Take housing, for example.

Paschal Donohoe described housing as the “central issue facing the country”.

Undoubtedly there are some positives from a housing perspective in the Budget, but as the “central issue facing the country”, it falls short.

A band-aid solution

The ‘Rent Tax Credit’, in particular, highlights the band-aid solution being applied here.

Renters will be entitled to a rental credit of €500 per year from 2022 onwards. On the surface, this is much-needed relief for renters, but in reality, it simply exacerbates the problem.

Without getting too into the weeds, in economics, you have something called the paradox of aggregation. If everyone gets the benefit, then nobody gets to feel the effects of that benefit because nobody is better off from a relative standpoint.

If you won the lotto in the morning, you would be unquestionably better off. However, if we all won the lotto in the morning, we would all be richer on an absolute level, but you would no longer be better off relative to your peers. Prices would simply increase to account for the higher levels of wealth in the system.

The same logic applies to the ‘Rent Tax Credit’. Everyone gets it, so nobody benefits. It simply just provides another gear for landlords. You can now ‘afford’ to pay higher rents, allowing landlords to raise rents even further. This is not relief but a mechanism to support higher rental prices in the future masked as support for those caught in the rental crisis.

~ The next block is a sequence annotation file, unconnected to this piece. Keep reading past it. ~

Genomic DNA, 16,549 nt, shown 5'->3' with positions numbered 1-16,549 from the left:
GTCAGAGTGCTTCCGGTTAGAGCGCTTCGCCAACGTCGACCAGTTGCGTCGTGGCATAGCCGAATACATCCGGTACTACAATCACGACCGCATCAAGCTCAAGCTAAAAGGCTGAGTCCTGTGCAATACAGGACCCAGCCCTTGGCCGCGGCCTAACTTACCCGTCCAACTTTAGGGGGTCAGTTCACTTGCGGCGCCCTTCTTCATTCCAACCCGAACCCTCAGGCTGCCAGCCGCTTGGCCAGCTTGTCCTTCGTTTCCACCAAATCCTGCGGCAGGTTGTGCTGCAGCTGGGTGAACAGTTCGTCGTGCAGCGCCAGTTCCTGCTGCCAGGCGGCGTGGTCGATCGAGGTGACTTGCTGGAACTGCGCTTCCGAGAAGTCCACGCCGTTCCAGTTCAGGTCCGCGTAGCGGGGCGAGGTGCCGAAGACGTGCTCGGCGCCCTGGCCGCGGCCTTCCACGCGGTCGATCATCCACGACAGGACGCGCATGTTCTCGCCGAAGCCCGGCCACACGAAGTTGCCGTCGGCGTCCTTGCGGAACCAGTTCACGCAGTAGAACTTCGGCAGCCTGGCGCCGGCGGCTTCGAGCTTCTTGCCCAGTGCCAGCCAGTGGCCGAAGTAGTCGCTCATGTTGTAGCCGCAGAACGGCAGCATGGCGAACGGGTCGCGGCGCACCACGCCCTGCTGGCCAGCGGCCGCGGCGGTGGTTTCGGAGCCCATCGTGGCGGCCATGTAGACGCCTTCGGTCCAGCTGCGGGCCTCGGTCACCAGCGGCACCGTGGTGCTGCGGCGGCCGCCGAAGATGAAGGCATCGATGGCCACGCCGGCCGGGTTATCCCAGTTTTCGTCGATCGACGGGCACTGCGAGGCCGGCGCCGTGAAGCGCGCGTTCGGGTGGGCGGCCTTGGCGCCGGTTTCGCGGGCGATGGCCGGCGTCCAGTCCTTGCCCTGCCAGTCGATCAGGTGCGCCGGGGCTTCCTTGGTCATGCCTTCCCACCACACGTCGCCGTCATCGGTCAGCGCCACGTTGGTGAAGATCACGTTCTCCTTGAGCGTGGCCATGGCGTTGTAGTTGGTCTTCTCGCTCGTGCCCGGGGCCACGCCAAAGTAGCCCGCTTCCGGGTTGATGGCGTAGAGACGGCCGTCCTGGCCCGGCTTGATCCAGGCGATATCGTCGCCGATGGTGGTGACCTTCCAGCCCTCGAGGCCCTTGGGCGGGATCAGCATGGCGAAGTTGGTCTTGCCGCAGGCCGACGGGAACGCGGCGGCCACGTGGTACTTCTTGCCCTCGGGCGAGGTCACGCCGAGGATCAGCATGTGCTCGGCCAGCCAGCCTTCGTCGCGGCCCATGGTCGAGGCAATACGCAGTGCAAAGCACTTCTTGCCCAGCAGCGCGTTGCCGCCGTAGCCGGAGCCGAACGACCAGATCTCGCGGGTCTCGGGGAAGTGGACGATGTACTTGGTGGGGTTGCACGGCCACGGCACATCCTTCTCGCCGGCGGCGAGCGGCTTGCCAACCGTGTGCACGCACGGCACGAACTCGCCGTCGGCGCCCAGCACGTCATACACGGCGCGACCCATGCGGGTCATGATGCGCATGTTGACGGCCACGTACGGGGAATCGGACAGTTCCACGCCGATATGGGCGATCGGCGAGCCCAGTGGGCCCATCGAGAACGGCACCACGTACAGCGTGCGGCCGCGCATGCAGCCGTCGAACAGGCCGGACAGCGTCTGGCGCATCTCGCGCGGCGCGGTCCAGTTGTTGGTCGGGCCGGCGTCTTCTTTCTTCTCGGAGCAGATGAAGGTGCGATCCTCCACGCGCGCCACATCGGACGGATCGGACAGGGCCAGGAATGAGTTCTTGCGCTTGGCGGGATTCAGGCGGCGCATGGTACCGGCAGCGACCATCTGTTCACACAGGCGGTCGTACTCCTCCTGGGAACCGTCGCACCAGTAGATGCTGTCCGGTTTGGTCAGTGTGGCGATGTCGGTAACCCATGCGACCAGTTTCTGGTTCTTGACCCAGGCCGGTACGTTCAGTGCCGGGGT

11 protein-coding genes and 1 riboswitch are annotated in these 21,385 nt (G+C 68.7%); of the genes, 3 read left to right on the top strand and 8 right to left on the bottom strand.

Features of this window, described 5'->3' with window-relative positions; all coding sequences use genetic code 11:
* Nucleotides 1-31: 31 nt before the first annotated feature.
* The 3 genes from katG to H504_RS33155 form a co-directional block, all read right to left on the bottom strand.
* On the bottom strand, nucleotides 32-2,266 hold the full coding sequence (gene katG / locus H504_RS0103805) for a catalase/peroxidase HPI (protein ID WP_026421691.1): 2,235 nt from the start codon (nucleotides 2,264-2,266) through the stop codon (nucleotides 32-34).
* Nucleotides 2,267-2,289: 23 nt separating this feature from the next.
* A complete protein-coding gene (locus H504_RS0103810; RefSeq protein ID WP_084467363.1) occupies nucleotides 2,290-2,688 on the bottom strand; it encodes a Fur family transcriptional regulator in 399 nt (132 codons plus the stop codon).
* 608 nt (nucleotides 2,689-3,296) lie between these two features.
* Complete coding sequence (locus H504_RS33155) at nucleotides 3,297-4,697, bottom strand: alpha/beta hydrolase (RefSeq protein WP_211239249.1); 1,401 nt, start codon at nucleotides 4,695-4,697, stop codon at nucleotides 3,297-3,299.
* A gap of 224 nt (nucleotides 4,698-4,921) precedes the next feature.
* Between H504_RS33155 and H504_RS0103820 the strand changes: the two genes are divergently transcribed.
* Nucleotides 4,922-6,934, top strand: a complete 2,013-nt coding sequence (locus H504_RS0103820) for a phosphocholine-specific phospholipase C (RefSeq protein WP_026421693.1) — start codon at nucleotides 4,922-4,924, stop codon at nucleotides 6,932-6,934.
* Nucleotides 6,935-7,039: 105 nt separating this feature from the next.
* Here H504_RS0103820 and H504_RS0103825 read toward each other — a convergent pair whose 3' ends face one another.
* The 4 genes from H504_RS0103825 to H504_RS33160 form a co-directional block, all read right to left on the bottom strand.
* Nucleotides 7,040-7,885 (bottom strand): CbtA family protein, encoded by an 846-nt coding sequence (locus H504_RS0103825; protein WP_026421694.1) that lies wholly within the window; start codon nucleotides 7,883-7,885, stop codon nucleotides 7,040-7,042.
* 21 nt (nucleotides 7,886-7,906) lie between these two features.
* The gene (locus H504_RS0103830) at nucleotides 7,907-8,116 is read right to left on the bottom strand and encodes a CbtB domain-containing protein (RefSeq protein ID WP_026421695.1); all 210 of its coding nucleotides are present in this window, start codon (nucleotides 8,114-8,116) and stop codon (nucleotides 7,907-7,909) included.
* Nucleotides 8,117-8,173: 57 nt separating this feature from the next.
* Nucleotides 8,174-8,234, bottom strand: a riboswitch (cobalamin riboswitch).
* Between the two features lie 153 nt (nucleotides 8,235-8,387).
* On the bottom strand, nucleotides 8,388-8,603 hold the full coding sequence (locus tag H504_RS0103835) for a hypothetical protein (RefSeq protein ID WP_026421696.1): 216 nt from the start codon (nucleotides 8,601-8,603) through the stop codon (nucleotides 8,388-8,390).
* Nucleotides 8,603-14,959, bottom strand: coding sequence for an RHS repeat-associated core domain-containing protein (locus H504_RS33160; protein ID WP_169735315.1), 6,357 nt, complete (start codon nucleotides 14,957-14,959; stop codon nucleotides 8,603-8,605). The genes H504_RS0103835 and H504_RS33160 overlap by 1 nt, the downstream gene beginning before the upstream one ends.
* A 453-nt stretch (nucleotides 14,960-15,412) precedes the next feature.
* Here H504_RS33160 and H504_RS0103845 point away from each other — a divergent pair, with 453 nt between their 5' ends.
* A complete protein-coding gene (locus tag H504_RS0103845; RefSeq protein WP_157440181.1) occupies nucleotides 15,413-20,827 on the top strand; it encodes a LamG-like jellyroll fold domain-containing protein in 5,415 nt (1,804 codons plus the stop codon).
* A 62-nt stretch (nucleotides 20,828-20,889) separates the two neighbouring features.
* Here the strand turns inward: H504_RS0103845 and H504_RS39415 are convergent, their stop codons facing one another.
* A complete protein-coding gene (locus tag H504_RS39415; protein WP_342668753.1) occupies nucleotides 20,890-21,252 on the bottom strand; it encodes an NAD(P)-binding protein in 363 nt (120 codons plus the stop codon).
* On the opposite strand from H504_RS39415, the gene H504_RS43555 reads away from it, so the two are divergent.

Rent control, short-term letting restrictions, widespread public housing initiatives, subsidies to incentive construction development, and removal of the endless planning regulations. These are solutions that alleviate the supply side of the problem over the long term.

Instead, the government continues to throw more money at the problem so we can ‘justify’ higher and higher prices.

Housing supply

In fact, in a bizarre move, they have now placed a 10% levy on concrete blocks. Environmental concerns aside, at a point where every possible step needs to be taken to incentivise construction development to increase the housing supply in the system, levies are being applied to increase the cost of building even further.

Maybe I’m being overly cynical here. Compared to the UK budget, the Irish offering is a heroic feat of financial prowess, but another short-term response to the newest crisis at our doorstep is not enough.

Long-term allocation of capital and resources to solve the complete supply/demand mismatch in the housing market, nationalisation of energy, and extensive healthcare reform are areas where the bulk of the budgetary surplus needs to be allocated.

Short-sighted

Constantly repeating or extending ‘temporary measures’ is far too short-sighted. We have already seen an economic contraction in Q1 2022. These contractions may continue as we stare down the barrel of a recession in Europe. The budget surplus won’t always be there.

When it is, we must prioritise long-term investments focused on solving systemic issues. Plastering over the cracks and hoping that the foundations stay intact until the next political party takes the wheel just isn’t enough.